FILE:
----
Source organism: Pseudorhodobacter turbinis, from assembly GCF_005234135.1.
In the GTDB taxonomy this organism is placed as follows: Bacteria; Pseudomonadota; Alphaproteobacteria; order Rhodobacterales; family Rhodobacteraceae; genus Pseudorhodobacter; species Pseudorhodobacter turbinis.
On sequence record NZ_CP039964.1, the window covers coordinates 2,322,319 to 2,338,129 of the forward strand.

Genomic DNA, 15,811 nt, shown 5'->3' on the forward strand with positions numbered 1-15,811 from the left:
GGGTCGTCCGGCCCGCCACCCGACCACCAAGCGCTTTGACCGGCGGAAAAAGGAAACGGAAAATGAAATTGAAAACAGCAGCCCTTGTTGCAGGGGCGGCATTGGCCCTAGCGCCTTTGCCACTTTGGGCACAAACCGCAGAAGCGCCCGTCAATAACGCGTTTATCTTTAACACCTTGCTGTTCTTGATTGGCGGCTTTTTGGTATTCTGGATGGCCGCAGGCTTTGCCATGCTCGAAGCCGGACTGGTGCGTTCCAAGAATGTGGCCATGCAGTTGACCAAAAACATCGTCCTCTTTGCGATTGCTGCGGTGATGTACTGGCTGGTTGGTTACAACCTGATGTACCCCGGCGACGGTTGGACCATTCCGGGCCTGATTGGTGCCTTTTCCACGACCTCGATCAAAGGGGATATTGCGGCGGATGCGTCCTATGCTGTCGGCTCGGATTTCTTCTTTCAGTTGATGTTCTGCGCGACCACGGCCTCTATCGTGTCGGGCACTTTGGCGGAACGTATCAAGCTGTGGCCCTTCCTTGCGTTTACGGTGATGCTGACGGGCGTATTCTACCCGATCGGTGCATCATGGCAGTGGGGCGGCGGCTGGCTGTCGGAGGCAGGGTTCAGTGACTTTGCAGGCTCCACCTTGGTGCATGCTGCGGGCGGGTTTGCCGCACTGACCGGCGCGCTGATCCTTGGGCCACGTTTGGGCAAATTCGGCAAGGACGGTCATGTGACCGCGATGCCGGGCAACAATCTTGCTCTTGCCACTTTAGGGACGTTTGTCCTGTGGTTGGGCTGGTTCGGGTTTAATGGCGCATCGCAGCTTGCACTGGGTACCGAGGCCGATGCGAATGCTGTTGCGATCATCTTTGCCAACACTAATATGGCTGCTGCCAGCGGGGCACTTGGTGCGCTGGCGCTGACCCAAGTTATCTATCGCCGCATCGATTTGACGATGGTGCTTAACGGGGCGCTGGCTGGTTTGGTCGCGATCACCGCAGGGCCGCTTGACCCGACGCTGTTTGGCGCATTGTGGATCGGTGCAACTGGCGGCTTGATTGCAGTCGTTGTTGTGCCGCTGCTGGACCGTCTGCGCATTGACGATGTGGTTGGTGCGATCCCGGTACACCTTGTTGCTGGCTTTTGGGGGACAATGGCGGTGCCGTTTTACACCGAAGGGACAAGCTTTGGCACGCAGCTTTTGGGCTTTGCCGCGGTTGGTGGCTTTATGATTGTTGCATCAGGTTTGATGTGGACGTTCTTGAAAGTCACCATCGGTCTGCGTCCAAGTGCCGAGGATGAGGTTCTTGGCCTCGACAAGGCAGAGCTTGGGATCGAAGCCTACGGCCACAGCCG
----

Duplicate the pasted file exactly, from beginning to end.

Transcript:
Source organism: Pseudorhodobacter turbinis, from assembly GCF_005234135.1.
In the GTDB taxonomy this organism is placed as follows: Bacteria; Pseudomonadota; Alphaproteobacteria; order Rhodobacterales; family Rhodobacteraceae; genus Pseudorhodobacter; species Pseudorhodobacter turbinis.
On sequence record NZ_CP039964.1, the window covers coordinates 2,322,319 to 2,338,129 of the forward strand.

Genomic DNA, 15,811 nt, shown 5'->3' on the forward strand with positions numbered 1-15,811 from the left:
GGGTCGTCCGGCCCGCCACCCGACCACCAAGCGCTTTGACCGGCGGAAAAAGGAAACGGAAAATGAAATTGAAAACAGCAGCCCTTGTTGCAGGGGCGGCATTGGCCCTAGCGCCTTTGCCACTTTGGGCACAAACCGCAGAAGCGCCCGTCAATAACGCGTTTATCTTTAACACCTTGCTGTTCTTGATTGGCGGCTTTTTGGTATTCTGGATGGCCGCAGGCTTTGCCATGCTCGAAGCCGGACTGGTGCGTTCCAAGAATGTGGCCATGCAGTTGACCAAAAACATCGTCCTCTTTGCGATTGCTGCGGTGATGTACTGGCTGGTTGGTTACAACCTGATGTACCCCGGCGACGGTTGGACCATTCCGGGCCTGATTGGTGCCTTTTCCACGACCTCGATCAAAGGGGATATTGCGGCGGATGCGTCCTATGCTGTCGGCTCGGATTTCTTCTTTCAGTTGATGTTCTGCGCGACCACGGCCTCTATCGTGTCGGGCACTTTGGCGGAACGTATCAAGCTGTGGCCCTTCCTTGCGTTTACGGTGATGCTGACGGGCGTATTCTACCCGATCGGTGCATCATGGCAGTGGGGCGGCGGCTGGCTGTCGGAGGCAGGGTTCAGTGACTTTGCAGGCTCCACCTTGGTGCATGCTGCGGGCGGGTTTGCCGCACTGACCGGCGCGCTGATCCTTGGGCCACGTTTGGGCAAATTCGGCAAGGACGGTCATGTGACCGCGATGCCGGGCAACAATCTTGCTCTTGCCACTTTAGGGACGTTTGTCCTGTGGTTGGGCTGGTTCGGGTTTAATGGCGCATCGCAGCTTGCACTGGGTACCGAGGCCGATGCGAATGCTGTTGCGATCATCTTTGCCAACACTAATATGGCTGCTGCCAGCGGGGCACTTGGTGCGCTGGCGCTGACCCAAGTTATCTATCGCCGCATCGATTTGACGATGGTGCTTAACGGGGCGCTGGCTGGTTTGGTCGCGATCACCGCAGGGCCGCTTGACCCGACGCTGTTTGGCGCATTGTGGATCGGTGCAACTGGCGGCTTGATTGCAGTCGTTGTTGTGCCGCTGCTGGACCGTCTGCGCATTGACGATGTGGTTGGTGCGATCCCGGTACACCTTGTTGCTGGCTTTTGGGGGACAATGGCGGTGCCGTTTTACACCGAAGGGACAAGCTTTGGCACGCAGCTTTTGGGCTTTGCCGCGGTTGGTGGCTTTATGATTGTTGCATCAGGTTTGATGTGGACGTTCTTGAAAGTCACCATCGGTCTGCGTCCAAGTGCCGAGGATGAGGTTCTTGGCCTCGACAAGGCAGAGCTTGGGATCGAAGCCTACGGCCACAGCCG